Detroit Police Fight Street Racing By Trying to Take People’s Cars—Permanently
They're working to use civil forfeiture against those who break related laws and post their antics on social media.
The Detroit Police Department is tired of sideshows, drag racing, and drifting. The city has launched a full-on initiative against rowdy drivers, threatening to prosecute offenders and seize the vehicles used to commit the road-related crimes.
To be clear, the department won't just be impounding the cars. Instead, the police will seek to use civil forfeiture to transfer ownership of the vehicles to the city—a move which dozens of cars have already been subject to, as reported by local ABC affiliate WXYZ.
On Thursday, the department held a press conference to discuss, among other things, its plan to combat the rising presence of drag racing and drifting within city limits. Interim Police Chief James White revealed that the operation has been ongoing for some time and that the department has set up an elaborate system to gain insight into these types of incidents and prosecute as necessary:
"We've got about 150 intel specialists that monitor social media and that monitor our real-time crime center to support the officers to ensure that we're getting real-time information on where these drag races are occurring, who's doing it, what they're posting on social media.
"I don't want to give away any of the tools that they're using to make sure that we get the sensitive information that's wide open in social media to everybody. We're not doing anything super secretive, but we do have a way that we use to get this information to find out where these people are going to be."
Outside of the press conference were several vehicles parked along the curb with numbers written across their windshields, plus several conveniently placed tow trucks not far away. Two of the vehicles, a Lamborghini Gallardo and a Lamborghini Huracan, sport liveries from Dreamcars Daily, a YouTube channel full of exotic cars run by Sean Tien.
Chief White notes that the vehicles were seized as part of the operation and are undergoing the process of ownership transfer via the city's civil forfeiture process. If successful, the city of Detroit would own the vehicles and could utilize them how it deemed fit. He goes on to note that the vehicles could be used for undercover purposes, narcotic enforcement, or to continue its fight against illegal street racing.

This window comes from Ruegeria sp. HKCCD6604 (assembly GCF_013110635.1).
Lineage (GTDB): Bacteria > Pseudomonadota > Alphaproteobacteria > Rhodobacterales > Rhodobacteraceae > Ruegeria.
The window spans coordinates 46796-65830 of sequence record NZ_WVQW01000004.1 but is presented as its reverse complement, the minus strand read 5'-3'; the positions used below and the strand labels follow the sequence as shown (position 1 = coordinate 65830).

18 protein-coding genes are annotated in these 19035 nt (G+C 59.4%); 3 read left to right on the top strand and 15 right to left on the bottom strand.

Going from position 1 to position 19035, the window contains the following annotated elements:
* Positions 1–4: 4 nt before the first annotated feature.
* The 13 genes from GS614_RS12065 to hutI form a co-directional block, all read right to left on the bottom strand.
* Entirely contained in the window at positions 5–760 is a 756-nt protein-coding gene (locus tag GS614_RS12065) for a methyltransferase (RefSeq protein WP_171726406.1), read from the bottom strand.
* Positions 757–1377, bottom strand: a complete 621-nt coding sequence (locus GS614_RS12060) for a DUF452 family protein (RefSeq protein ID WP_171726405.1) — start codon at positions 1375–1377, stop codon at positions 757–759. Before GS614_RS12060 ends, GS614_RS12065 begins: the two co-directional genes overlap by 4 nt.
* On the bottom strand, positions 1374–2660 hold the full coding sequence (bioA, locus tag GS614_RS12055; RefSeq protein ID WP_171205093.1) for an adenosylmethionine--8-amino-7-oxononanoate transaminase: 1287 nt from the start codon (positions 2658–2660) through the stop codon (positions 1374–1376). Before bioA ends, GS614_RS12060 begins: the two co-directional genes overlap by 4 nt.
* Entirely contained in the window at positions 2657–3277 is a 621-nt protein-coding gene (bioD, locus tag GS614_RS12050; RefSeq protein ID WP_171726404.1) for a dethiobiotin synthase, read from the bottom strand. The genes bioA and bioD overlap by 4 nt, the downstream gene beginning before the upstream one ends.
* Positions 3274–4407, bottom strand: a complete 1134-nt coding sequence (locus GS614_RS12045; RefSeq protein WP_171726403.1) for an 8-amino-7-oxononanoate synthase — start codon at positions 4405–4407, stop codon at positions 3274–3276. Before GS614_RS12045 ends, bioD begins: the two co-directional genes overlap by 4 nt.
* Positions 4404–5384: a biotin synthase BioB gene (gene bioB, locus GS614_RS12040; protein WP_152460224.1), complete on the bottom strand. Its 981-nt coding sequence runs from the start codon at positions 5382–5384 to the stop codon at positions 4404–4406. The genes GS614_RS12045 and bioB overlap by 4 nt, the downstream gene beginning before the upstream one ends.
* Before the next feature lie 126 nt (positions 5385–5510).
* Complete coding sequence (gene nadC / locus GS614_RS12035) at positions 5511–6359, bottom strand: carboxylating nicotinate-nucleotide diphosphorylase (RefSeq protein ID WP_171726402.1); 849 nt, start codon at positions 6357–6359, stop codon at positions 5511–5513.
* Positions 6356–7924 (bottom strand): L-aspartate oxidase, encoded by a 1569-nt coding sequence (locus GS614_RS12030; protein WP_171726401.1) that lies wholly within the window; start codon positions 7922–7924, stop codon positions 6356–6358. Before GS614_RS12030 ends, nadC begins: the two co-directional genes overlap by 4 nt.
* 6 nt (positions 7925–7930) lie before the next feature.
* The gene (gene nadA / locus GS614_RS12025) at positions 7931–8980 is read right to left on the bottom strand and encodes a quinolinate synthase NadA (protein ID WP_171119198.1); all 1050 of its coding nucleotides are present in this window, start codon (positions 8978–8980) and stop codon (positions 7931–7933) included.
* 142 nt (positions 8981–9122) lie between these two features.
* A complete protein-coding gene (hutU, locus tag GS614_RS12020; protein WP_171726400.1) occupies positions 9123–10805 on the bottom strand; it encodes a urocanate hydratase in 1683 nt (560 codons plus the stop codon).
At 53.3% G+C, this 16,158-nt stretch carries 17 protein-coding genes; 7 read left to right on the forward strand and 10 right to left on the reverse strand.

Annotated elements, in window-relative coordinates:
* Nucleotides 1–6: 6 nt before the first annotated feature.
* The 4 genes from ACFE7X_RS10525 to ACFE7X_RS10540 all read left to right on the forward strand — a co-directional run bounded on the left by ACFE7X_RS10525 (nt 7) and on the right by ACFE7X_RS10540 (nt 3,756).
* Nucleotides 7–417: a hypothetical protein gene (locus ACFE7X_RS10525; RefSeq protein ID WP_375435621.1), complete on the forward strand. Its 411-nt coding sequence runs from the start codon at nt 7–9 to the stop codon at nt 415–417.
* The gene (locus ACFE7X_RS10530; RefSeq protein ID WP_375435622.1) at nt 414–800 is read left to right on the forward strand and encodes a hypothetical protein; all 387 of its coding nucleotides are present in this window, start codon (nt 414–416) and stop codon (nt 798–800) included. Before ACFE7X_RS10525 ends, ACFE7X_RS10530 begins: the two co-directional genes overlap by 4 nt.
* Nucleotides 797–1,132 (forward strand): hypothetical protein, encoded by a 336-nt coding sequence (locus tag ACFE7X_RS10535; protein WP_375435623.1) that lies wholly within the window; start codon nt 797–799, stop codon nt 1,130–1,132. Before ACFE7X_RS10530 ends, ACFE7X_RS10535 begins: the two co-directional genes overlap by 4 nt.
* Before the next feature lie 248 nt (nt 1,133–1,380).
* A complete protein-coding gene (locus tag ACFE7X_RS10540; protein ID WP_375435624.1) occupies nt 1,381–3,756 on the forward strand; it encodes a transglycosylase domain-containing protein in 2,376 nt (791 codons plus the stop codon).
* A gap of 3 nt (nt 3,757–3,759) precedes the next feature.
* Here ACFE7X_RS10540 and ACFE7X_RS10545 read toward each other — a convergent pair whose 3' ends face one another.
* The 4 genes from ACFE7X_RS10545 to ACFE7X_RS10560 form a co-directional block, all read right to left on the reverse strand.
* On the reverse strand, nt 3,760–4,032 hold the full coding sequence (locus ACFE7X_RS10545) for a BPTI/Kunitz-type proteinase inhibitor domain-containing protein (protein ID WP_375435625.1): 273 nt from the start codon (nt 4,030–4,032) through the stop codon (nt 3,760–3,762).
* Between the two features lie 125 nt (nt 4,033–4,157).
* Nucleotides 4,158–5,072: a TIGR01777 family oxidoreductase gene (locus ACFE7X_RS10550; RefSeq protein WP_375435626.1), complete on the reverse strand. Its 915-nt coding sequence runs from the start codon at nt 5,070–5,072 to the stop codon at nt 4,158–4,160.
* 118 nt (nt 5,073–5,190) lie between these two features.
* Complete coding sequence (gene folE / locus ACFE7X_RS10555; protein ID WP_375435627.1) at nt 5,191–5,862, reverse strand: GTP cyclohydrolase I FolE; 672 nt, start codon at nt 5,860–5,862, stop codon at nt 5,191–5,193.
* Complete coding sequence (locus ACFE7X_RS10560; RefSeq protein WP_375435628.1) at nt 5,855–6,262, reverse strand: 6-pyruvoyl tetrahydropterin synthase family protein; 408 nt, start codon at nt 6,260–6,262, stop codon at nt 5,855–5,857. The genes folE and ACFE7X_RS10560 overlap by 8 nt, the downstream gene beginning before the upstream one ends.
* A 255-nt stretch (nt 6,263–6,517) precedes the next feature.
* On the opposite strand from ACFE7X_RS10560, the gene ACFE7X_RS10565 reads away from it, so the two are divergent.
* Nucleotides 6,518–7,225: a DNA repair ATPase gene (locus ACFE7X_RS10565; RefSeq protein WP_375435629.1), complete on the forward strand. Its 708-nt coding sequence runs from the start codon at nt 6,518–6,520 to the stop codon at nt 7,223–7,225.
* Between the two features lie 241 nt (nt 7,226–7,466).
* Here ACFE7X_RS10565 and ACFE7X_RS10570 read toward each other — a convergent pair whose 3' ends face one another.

He also mentions that some of the people who own the cars "make a living going around to major cities and doing drag racing in the streets."
The city believes that its street racing problem isn't just the fault of locals, but also people who come from out of town specifically seeking out car-related entertainment in the Motor City. To drive home its point, the city played a clip uploaded by Dreamcars Daily in which Tien can be heard discussing the upcoming trip to Detroit.
"We are not going to get in trouble," said the YouTuber. "We could, but we won't. We won't. No arrests. I have bail money, but no arrests."
In total, the department has apparently begun the forfeiture process on 37 vehicles. Once it begins this process, it must go through the court system before the DPD can actually take ownership of the vehicles. The department hasn't yet said if any of these attempts were successful; however, Chief White hopes that people seeing the seizure of cars like the Lamborghinis will deter street racing in the future.
"If you come to Detroit and you drag race or you drift—and this also includes the utilization of ATVs, off-road vehicles on city streets that are illegal—we will likely come to your house and take your vehicles, and prosecute you," said Detroit Police Department Assistant Chief David LeValley. "So vehicles that are directly involved in drag racing and drifting, we are going to be seizing and impounding them, and then we are also moving forward with forfeiture procedure with a number of these vehicles."
Meanwhile, Tien uploaded several videos to YouTube and several photos to social media regarding the seizure of his cars. On video, he indicated that he wasn't aware why the vehicles were being impounded, as officers pulled him over just six blocks from the garage he was parked at while in Detroit for the Savage Rally on May 20.
Officers refused to discuss it on camera, but noted that it was related to a prior event the vehicles were involved in. In the press conference held on June 10, the DPD did show a video of the Huracan involved in a street race. It's unclear whether that took place in Detroit or elsewhere.
Civil forfeiture is a long-disputed yet not entirely uncommon tactic that allows the city to keep or sell property that it alleges is involved in committing a crime. Those thinking of street racing obviously won't want their cars to be seized, so the city hopes that this is enough of a warning to keep future offenders from taking part in illegal activities.
In Facebook comments, some people sought a middle ground and called for the state to open a drag strip, something which Atlanta had also previously considered. Chief White spoke on this during the press conference and said that the idea was discussed previously and determined not to be feasible.
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